Every weekday on Marketplace, Kai Ryssdal hosts a lively and unexpected exploration of the day’s business and economic news from Wall Street to your wallet.
President Trump's budget director Mick Mulvaney took to the Wall Street Journal's op-ed page today to make the case for "MAGAnomics." There's a lot to unpack. We'll take it line by line, starting with the White House's promise of 3 percent growth. Then: It's performance review season, at least it is at Marketplace. But some companies are finding that a steady stream of feedback is more effective. Plus: Silicon Valley is just 25 percent women, and a new study found many women who leave tech jobs were sexually harassed and passed over for promotions.
The Humphrey Hawkins Act of 1978 codified two fundamental parts of the Federal Reserve. First, the duel mandate of full employment and steady inflation. Second, that twice a year the Fed chair would schlep up to Capitol Hill and tell Congress what's goin' on with the economy. Today was possibly the last Humphrey Hawkins day for Chair Janet Yellen, so we'll go over a few highlights of her testimony. Then: The refugee crisis is still very real in Greece, where the government is struggling to keep up. Now, help is coming from an unlikely source. Plus, when does corporate-funded research cross the line? Google might be skirting it, according to an investigation from The Wall Street Journal.
We told you yesterday about Congress' long to-do list, and today Senate Majority Leader Mitch McConnell delayed the August recess to address it. But over on the other end of Pennsylvania Avenue, there's a lot going on. (No, not that) President Trump send Congress his first nominee for the Federal Reserve, and got his nominee for the Office of Information and Regulatory Affairs approved. We'll talk about both. Then: Snap shares are trading below their initial public offering price back in March amid advertising worries. We'll look at a possible case of buyer's remorse. Plus: the business of building big stadiums.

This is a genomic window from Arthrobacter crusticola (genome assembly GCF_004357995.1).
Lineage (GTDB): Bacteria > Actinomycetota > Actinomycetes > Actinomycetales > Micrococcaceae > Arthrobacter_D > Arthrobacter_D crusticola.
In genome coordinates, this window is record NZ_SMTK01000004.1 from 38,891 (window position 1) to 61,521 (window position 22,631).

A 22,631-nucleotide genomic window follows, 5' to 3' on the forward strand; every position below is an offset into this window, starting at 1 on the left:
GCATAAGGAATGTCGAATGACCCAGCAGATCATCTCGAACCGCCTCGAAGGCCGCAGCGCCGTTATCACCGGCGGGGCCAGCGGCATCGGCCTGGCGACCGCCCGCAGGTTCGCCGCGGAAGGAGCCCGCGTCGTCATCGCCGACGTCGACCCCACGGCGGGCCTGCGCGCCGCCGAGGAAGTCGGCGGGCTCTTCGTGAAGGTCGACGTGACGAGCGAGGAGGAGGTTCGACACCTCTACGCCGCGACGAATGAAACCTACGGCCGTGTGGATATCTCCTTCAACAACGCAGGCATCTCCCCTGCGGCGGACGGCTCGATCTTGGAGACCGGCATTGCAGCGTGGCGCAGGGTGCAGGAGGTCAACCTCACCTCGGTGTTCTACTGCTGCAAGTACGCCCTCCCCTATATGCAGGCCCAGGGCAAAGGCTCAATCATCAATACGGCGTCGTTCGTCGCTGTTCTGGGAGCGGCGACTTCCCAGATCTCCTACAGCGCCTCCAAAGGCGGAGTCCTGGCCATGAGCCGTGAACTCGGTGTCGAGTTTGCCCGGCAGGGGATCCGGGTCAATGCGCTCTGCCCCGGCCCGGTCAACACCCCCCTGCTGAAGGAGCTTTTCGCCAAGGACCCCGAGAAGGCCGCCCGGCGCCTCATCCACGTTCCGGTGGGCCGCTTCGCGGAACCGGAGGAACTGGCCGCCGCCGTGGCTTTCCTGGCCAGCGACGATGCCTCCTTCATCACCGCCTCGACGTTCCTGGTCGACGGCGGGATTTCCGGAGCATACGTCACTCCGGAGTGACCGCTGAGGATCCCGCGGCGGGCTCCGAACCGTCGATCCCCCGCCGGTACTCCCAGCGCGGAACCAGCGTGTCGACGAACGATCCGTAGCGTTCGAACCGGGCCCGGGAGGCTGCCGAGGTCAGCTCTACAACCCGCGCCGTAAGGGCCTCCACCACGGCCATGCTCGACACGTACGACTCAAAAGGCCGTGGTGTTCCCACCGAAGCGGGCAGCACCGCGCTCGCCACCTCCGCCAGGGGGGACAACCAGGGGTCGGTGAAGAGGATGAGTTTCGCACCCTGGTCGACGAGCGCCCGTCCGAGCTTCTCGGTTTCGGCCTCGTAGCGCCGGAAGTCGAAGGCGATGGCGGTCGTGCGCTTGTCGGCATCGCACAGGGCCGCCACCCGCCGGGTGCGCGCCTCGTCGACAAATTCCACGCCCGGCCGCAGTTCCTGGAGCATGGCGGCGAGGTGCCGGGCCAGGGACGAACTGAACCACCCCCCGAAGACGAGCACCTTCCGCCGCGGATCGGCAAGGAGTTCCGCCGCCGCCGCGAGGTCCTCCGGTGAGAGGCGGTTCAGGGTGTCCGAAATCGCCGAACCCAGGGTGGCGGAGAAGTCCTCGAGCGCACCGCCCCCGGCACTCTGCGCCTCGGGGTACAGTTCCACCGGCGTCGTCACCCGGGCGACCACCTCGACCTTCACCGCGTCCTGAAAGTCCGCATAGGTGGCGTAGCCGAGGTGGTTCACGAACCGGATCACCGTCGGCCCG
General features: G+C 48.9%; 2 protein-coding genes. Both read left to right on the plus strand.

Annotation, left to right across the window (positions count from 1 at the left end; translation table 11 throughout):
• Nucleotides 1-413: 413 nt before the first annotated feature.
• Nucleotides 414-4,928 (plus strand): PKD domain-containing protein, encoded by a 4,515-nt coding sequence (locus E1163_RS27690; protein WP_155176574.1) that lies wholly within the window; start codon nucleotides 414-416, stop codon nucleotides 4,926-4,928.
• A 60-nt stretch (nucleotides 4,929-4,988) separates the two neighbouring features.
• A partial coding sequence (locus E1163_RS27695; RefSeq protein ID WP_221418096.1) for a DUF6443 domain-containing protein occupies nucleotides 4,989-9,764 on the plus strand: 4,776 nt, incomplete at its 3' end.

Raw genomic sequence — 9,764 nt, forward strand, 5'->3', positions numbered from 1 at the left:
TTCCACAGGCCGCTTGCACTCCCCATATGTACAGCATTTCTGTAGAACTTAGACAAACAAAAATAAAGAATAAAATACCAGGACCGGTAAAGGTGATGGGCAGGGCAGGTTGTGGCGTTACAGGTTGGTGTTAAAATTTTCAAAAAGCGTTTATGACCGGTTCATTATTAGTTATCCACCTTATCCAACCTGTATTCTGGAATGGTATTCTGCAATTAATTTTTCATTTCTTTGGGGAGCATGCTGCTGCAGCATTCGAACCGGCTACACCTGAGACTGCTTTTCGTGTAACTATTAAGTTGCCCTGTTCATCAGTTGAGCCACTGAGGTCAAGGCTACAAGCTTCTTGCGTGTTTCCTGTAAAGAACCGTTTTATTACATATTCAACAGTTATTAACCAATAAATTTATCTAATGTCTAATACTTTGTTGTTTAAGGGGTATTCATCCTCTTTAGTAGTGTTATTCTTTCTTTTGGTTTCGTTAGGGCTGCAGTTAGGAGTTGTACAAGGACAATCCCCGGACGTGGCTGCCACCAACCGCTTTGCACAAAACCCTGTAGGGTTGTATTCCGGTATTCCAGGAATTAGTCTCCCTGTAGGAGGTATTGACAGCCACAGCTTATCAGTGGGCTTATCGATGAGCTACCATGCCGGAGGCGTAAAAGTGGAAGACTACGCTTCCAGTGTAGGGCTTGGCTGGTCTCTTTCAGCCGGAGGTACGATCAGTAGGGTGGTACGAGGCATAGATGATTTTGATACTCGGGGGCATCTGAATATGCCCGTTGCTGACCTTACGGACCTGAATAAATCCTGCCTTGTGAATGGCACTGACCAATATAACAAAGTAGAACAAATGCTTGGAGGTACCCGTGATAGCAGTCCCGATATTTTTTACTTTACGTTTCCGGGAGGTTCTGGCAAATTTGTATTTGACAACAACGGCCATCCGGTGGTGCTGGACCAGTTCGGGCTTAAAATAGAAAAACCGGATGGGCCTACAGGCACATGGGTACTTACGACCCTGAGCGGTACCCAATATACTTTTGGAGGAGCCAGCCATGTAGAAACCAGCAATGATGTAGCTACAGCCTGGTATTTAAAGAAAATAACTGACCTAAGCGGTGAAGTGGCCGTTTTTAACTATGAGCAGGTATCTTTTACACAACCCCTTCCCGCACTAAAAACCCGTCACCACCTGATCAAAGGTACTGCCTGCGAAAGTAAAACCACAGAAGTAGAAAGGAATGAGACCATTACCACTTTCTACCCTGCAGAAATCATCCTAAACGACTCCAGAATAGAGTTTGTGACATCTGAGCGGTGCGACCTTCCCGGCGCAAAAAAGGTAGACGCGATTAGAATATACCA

Congress is back from its July Fourth break, and there's a lot to do in a short few weeks before the next recess. Healthcare is at the top of a long agenda, but if it doesn’t pass, the delay will push on to other legislation coming down the pike. We'll break it all down. Then: President Trump and European leaders had pretty different assessments of this weekend's G-20 Summit, so with that in mind let's do an economic cost-benefit analysis of "America First." Plus, a story of good intentions gone wrong in a couple of the busiest ports in the country.
We always enjoy Jobs Friday, and this was an especially good one: About 222,000 people got jobs across all kinds of industries last month, and unemployment ticked up a hair because more people are out looking for work. The one black mark on this month's report was wages. Average hourly earnings were barely up in June, and it's the latest in a line of tepid monthly increases. That just isn't the way things are supposed to be working right now. We'll talk about why and break down the rest of the jobs report in the Weekly Wrap. With President Trump at the G-20 this weekend, trade's on the table too. Plus: the business of summer camp.
The G-20 summit in Hamburg, and the street protests happening alongside it, are the big global political story. But it's really an economic story, about the winners and losers in global trade. With that in mind, we're starting with the Commerce Department today and the news that the trade deficit fell last month. It's President Trump's favorite, if misguided, economic metrics, but this drop was more about the dollar than anything else. Then: Hobby Lobby is paying a $3 million fine and handing over a bunch of smuggled antiquities today as part of a bizarre story that broke yesterday. We'll get you caught up on everything. Plus: A merging of two home shopping giants that could create a giant in retail, period.